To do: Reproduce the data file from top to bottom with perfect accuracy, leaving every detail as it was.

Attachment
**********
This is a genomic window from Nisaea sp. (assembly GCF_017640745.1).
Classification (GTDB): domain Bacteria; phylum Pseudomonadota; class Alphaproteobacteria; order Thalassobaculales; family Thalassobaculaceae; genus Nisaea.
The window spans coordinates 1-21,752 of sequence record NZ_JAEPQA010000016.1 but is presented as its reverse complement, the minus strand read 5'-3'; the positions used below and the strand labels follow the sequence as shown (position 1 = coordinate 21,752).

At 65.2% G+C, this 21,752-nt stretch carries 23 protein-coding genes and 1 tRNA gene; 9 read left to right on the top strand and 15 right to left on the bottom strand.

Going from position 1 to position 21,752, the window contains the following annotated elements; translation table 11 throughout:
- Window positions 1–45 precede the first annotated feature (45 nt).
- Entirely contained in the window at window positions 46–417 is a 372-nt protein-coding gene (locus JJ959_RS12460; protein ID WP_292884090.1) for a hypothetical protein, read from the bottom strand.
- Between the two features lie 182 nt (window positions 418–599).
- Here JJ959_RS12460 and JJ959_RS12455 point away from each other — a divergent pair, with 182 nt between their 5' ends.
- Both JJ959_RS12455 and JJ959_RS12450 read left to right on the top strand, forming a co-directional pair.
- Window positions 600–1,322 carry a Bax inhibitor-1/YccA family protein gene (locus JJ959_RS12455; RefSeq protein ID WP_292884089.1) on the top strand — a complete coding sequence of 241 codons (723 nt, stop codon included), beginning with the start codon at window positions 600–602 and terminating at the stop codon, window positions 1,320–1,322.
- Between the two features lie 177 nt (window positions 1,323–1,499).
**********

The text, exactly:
This is a genomic window from Nisaea sp. (assembly GCF_017640745.1).
Classification (GTDB): domain Bacteria; phylum Pseudomonadota; class Alphaproteobacteria; order Thalassobaculales; family Thalassobaculaceae; genus Nisaea.
The window spans coordinates 1-21,752 of sequence record NZ_JAEPQA010000016.1 but is presented as its reverse complement, the minus strand read 5'-3'; the positions used below and the strand labels follow the sequence as shown (position 1 = coordinate 21,752).

At 65.2% G+C, this 21,752-nt stretch carries 23 protein-coding genes and 1 tRNA gene; 9 read left to right on the top strand and 15 right to left on the bottom strand.

Going from position 1 to position 21,752, the window contains the following annotated elements; translation table 11 throughout:
- Window positions 1–45 precede the first annotated feature (45 nt).
- Entirely contained in the window at window positions 46–417 is a 372-nt protein-coding gene (locus JJ959_RS12460; protein ID WP_292884090.1) for a hypothetical protein, read from the bottom strand.
- Between the two features lie 182 nt (window positions 418–599).
- Here JJ959_RS12460 and JJ959_RS12455 point away from each other — a divergent pair, with 182 nt between their 5' ends.
- Both JJ959_RS12455 and JJ959_RS12450 read left to right on the top strand, forming a co-directional pair.
- Window positions 600–1,322 carry a Bax inhibitor-1/YccA family protein gene (locus JJ959_RS12455; RefSeq protein ID WP_292884089.1) on the top strand — a complete coding sequence of 241 codons (723 nt, stop codon included), beginning with the start codon at window positions 600–602 and terminating at the stop codon, window positions 1,320–1,322.
- Between the two features lie 177 nt (window positions 1,323–1,499).